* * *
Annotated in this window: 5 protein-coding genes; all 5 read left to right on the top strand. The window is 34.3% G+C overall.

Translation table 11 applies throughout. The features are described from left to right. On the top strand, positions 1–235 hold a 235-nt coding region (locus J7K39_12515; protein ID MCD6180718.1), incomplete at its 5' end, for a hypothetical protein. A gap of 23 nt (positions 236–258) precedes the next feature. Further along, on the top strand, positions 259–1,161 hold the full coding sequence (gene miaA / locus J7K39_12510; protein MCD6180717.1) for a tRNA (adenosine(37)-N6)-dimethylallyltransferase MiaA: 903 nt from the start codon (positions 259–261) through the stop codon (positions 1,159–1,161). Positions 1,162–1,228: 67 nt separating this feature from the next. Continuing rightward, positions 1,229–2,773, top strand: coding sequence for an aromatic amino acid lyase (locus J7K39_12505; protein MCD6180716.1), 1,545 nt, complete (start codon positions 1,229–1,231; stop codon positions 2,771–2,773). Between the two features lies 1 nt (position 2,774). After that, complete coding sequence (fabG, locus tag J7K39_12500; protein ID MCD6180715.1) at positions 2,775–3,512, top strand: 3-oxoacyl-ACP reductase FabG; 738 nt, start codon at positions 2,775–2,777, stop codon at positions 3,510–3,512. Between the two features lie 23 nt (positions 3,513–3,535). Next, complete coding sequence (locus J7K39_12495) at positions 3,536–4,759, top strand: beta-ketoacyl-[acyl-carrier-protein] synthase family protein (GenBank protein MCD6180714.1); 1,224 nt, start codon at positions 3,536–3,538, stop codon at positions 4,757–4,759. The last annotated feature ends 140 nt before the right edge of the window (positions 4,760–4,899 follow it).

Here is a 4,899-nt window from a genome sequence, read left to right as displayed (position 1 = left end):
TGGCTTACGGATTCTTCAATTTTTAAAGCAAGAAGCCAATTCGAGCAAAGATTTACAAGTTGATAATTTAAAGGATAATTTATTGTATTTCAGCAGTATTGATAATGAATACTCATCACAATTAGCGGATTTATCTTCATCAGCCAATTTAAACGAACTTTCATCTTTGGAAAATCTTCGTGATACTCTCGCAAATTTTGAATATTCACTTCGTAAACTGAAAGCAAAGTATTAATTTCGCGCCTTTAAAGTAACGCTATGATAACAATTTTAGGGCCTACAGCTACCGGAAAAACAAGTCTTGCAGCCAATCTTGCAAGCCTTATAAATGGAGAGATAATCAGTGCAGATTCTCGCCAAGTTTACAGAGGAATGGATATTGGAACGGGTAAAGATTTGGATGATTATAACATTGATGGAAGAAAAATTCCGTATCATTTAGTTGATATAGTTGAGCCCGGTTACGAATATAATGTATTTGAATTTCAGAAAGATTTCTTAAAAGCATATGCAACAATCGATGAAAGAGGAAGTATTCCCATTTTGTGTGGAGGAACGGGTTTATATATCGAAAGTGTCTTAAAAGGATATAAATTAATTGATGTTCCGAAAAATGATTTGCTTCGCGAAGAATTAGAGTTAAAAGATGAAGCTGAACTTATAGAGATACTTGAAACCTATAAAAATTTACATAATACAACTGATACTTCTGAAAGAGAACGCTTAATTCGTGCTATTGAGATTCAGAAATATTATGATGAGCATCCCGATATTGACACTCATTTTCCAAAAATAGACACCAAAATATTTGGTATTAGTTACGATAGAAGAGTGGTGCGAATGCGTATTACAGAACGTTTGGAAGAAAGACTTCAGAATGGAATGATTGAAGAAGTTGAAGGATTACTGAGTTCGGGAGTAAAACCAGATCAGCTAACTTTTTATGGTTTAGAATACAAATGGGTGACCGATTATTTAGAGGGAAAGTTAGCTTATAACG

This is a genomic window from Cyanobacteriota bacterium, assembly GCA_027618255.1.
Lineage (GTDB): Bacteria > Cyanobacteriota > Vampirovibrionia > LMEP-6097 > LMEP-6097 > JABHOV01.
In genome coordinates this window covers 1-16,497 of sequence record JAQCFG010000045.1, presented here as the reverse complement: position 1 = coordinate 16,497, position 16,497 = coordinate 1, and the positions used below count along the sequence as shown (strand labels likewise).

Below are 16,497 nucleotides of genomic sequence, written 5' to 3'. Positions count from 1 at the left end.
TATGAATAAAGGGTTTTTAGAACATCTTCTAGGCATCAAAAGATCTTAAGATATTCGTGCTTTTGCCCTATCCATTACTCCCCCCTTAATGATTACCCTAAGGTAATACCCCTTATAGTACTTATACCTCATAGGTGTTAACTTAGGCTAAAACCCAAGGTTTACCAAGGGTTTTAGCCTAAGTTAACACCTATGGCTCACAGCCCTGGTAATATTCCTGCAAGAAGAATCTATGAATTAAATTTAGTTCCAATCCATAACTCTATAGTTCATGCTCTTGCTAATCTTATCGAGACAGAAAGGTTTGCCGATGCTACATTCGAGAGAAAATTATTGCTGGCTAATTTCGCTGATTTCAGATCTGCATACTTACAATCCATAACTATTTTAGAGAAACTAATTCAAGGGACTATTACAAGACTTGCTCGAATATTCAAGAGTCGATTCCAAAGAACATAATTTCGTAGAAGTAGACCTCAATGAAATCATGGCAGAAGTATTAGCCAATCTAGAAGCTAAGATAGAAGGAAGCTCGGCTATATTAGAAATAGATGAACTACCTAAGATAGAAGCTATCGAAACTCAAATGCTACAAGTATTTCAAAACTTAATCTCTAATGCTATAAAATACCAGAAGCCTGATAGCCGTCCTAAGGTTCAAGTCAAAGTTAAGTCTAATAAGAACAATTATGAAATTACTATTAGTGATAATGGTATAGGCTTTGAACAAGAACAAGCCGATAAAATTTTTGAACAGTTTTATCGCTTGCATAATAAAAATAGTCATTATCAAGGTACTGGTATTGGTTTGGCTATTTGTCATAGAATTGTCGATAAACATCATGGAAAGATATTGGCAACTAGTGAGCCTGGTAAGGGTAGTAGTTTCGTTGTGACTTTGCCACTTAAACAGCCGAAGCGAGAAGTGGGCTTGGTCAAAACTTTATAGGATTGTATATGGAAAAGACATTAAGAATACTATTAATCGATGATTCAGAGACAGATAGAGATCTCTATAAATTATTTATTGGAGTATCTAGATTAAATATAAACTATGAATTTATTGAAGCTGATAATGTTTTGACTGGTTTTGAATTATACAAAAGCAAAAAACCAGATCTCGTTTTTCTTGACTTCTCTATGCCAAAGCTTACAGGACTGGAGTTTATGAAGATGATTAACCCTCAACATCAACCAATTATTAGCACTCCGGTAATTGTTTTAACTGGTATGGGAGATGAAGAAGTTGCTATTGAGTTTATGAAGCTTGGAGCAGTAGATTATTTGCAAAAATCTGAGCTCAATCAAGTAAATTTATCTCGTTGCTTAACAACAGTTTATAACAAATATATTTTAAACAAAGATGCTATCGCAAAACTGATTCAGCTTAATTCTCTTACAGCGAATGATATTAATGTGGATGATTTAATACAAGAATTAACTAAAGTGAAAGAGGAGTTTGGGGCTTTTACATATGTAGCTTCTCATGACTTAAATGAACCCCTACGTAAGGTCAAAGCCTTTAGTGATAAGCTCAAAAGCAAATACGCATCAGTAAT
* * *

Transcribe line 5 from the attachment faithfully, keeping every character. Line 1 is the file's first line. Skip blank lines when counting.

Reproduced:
This is a genomic window from Cyanobacteriota bacterium, assembly GCA_027618255.1.